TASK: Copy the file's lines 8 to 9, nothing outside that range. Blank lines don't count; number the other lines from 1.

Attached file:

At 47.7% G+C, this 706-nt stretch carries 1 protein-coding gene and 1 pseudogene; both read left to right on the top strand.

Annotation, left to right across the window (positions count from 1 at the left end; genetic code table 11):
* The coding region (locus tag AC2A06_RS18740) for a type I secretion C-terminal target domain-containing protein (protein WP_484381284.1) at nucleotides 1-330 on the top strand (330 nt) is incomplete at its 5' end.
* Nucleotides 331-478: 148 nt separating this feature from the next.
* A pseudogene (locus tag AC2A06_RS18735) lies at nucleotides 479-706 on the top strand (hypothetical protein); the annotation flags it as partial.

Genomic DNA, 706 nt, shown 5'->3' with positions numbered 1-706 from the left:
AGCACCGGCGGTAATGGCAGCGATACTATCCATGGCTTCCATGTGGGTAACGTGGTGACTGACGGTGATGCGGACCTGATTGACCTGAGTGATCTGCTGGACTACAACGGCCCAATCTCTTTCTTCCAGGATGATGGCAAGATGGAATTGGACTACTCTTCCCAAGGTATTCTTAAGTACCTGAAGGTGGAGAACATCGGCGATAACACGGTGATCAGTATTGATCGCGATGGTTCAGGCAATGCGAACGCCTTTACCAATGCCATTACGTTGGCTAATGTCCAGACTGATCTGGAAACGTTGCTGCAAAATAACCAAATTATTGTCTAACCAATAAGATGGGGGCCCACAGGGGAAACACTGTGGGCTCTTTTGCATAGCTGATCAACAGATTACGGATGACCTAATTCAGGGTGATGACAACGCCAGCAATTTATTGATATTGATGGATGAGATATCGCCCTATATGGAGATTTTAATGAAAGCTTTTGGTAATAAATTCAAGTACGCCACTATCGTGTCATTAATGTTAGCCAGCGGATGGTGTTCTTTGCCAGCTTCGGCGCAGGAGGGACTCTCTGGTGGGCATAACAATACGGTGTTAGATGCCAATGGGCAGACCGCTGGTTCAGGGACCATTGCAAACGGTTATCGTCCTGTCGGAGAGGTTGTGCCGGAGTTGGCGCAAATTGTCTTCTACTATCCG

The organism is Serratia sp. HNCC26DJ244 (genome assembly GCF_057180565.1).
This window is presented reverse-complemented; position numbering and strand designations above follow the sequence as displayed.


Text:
The organism is Serratia sp. HNCC26DJ244 (genome assembly GCF_057180565.1).
This window is presented reverse-complemented; position numbering and strand designations above follow the sequence as displayed.